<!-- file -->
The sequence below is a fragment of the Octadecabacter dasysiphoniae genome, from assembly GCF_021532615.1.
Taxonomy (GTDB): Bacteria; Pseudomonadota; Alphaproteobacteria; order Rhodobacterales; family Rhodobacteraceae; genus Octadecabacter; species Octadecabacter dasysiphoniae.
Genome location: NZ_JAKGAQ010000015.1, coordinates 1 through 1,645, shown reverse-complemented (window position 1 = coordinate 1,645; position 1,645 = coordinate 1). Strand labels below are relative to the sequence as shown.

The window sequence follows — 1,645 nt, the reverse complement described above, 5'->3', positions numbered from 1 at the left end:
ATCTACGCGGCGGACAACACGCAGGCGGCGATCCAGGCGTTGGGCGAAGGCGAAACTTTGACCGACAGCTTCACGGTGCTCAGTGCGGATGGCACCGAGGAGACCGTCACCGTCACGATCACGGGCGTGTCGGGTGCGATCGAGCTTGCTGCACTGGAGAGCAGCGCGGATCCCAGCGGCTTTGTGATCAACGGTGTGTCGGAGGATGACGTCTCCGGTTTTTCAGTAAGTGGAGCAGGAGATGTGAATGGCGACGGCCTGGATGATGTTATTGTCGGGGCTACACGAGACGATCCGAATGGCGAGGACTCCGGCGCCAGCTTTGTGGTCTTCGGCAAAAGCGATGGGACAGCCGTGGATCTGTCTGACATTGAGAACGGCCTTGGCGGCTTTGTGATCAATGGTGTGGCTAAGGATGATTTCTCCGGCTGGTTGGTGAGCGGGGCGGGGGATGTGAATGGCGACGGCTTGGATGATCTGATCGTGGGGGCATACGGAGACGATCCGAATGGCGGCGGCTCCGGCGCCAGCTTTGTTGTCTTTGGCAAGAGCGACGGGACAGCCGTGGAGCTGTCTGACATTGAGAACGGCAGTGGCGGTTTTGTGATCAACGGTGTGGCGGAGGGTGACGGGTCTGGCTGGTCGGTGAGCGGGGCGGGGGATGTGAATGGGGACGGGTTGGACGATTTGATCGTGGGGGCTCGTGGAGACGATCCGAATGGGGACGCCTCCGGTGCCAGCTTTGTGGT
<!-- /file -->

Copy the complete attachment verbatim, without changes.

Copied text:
The sequence below is a fragment of the Octadecabacter dasysiphoniae genome, from assembly GCF_021532615.1.
Taxonomy (GTDB): Bacteria; Pseudomonadota; Alphaproteobacteria; order Rhodobacterales; family Rhodobacteraceae; genus Octadecabacter; species Octadecabacter dasysiphoniae.
Genome location: NZ_JAKGAQ010000015.1, coordinates 1 through 1,645, shown reverse-complemented (window position 1 = coordinate 1,645; position 1,645 = coordinate 1). Strand labels below are relative to the sequence as shown.

The window sequence follows — 1,645 nt, the reverse complement described above, 5'->3', positions numbered from 1 at the left end:
ATCTACGCGGCGGACAACACGCAGGCGGCGATCCAGGCGTTGGGCGAAGGCGAAACTTTGACCGACAGCTTCACGGTGCTCAGTGCGGATGGCACCGAGGAGACCGTCACCGTCACGATCACGGGCGTGTCGGGTGCGATCGAGCTTGCTGCACTGGAGAGCAGCGCGGATCCCAGCGGCTTTGTGATCAACGGTGTGTCGGAGGATGACGTCTCCGGTTTTTCAGTAAGTGGAGCAGGAGATGTGAATGGCGACGGCCTGGATGATGTTATTGTCGGGGCTACACGAGACGATCCGAATGGCGAGGACTCCGGCGCCAGCTTTGTGGTCTTCGGCAAAAGCGATGGGACAGCCGTGGATCTGTCTGACATTGAGAACGGCCTTGGCGGCTTTGTGATCAATGGTGTGGCTAAGGATGATTTCTCCGGCTGGTTGGTGAGCGGGGCGGGGGATGTGAATGGCGACGGCTTGGATGATCTGATCGTGGGGGCATACGGAGACGATCCGAATGGCGGCGGCTCCGGCGCCAGCTTTGTTGTCTTTGGCAAGAGCGACGGGACAGCCGTGGAGCTGTCTGACATTGAGAACGGCAGTGGCGGTTTTGTGATCAACGGTGTGGCGGAGGGTGACGGGTCTGGCTGGTCGGTGAGCGGGGCGGGGGATGTGAATGGGGACGGGTTGGACGATTTGATCGTGGGGGCTCGTGGAGACGATCCGAATGGGGACGCCTCCGGTGCCAGCTTTGTGGT